Blessed are the merciful,
for they will be shown mercy.
Blessed are the pure in heart,
for they will see God.
Blessed are the peacemakers,
for they will be called children of God.
Blessed are those who are persecuted because of righteousness,
for theirs is the kingdom of heaven. (Matthew 5:7-9)
Source: Archbishop of Canterbury’s official website
The Archbishop of Canterbury has welcomed the Grand Imam of Al-Azhar Al-Sharif, Professor Dr Ahmad Al-Tayyeb, to Lambeth Palace at the start of a two-day visit.
Archbishop Justin Welby met with Shaykh Dr Ahmad al-Tayyeb this morning to discuss the existing commitment established by their predecessors and consider how they want to move this forward.
The formal relationship between the office of the Archbishop of Canterbury and the Grand Imam of al-Azhar was officially established in 2002 after the events of 9/11 in 2001. Archbishop Carey and His Eminence Sheikh Mohamed Sayed Tantawy believed it was important to encourage learning and dialogue between the Christian and Muslim faiths.
It was agreed that there would be an annual meeting for the principals, alternating between London and Cairo, followed by a meeting of a delegation from the Anglican Communion and from Al-Azhar to discuss a topic of common interest and concern.
It is within this context that this meeting in London has been arranged. This is the first time that Archbishop Justin and Shaykh Dr Ahmad al-Tayyeb have met under this commitment.
Speaking at a press conference at Lambeth Palace this morning the Archbishop and the Grand Imam issued this joint statement:
Joint statement by the Archbishop of Canterbury and the Grand Imam of Al-Azhar, Lambeth Palace, 19 June 2015:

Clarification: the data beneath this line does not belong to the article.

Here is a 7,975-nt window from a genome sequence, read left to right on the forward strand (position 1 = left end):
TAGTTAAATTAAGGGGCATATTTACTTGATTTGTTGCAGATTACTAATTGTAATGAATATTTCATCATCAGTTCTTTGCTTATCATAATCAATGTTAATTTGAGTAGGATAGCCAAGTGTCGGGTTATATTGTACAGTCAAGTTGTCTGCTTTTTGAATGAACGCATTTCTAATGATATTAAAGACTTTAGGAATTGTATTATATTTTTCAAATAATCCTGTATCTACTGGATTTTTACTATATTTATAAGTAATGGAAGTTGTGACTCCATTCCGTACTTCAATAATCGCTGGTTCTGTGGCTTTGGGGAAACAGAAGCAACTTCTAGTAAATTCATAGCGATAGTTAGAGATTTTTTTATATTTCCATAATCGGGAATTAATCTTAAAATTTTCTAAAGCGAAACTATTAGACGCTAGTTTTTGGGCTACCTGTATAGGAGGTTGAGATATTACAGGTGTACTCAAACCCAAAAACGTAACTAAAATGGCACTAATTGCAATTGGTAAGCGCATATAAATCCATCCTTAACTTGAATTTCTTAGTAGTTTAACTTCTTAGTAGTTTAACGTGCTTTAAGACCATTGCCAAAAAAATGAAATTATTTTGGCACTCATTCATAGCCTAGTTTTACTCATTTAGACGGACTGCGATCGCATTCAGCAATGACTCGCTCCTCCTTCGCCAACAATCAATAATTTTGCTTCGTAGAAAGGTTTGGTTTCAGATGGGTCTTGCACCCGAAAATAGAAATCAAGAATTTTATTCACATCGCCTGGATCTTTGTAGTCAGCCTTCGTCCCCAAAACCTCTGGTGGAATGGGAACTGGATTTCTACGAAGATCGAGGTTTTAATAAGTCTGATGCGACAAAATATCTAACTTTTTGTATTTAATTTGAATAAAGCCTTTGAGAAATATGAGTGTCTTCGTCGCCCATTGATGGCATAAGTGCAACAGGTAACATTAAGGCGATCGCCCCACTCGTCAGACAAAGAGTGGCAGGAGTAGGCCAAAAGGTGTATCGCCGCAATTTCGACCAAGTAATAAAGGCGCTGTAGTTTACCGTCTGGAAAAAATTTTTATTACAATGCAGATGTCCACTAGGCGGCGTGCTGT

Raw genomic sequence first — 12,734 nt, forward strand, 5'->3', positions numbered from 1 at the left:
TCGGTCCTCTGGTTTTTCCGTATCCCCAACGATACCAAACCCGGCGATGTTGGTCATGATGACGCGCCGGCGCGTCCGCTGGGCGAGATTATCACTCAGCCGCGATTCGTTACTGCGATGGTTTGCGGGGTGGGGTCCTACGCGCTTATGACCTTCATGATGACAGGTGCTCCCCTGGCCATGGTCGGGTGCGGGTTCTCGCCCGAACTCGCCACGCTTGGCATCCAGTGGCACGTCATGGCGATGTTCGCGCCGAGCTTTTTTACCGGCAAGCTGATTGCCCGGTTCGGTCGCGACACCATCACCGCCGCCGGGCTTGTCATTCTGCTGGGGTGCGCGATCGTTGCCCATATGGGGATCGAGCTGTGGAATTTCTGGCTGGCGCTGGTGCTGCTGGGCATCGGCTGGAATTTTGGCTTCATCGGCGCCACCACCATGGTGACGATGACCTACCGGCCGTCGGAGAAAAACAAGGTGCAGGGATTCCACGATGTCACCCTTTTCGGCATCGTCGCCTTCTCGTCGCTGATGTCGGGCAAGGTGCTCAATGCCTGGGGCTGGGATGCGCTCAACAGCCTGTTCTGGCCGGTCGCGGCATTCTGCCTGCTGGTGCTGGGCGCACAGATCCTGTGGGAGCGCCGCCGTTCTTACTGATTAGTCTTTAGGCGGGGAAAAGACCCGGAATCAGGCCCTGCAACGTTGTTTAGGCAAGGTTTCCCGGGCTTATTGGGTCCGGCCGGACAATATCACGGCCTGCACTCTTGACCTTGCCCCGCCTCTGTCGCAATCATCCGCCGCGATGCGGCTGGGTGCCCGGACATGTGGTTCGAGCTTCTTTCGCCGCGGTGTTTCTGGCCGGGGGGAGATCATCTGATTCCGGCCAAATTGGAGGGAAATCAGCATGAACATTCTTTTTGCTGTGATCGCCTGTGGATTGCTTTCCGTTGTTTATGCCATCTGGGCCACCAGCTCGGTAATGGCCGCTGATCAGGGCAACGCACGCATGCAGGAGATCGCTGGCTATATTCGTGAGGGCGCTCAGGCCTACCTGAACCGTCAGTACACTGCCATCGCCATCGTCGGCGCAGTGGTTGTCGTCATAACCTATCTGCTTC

“A significant dialogue session has been convened and was attended by the Grand Imam of Al-Azhar and the Archbishop of Canterbury at Lambeth Palace on 10 June 2015 in accordance with a dialogue agreement signed by Al-Azhar and the Anglican Communion in 2001, when George Carey was the Archbishop of Canterbury.
“The session was attended by members of both dialogue committees, including Archbishop Mouneer, who is the Anglican Archbishop of Jerusalem and the Middle East. The Grand Imam and the Archbishop of Canterbury stressed the importance of the continuation of the dialogue in the midst of the very difficult circumstances that the world is facing. They have witnessed much violence and terrorism committed in the name of religion.
“The Grand Imam and the Archbishop of Canterbury both expressed their determination to build bridges of peace amongst human communities, following both their faiths, through four particular things in the short term:
• Demonstrating that their faiths teach the importance of brotherhood and the importance of love, mercy, justice and peace amongst all peoples in order to deepen mutual understanding. Both their faiths seek to bring an end to the ignorance and fear that undermine such understanding.
• A mutual endeavour to counter the narrative of extremism and terrorism.
• A shared commitment to promote social justice and development in order to eliminate poverty, ignorance and disease.
• Work towards promoting mutual values to address the challenges of materialism and the exploitation of interests to the detriment of their peoples.
“Both parties committed themselves to maintain this dialogue and a delegation will be going from the Anglican Communion for a session in Cairo in December 2015.”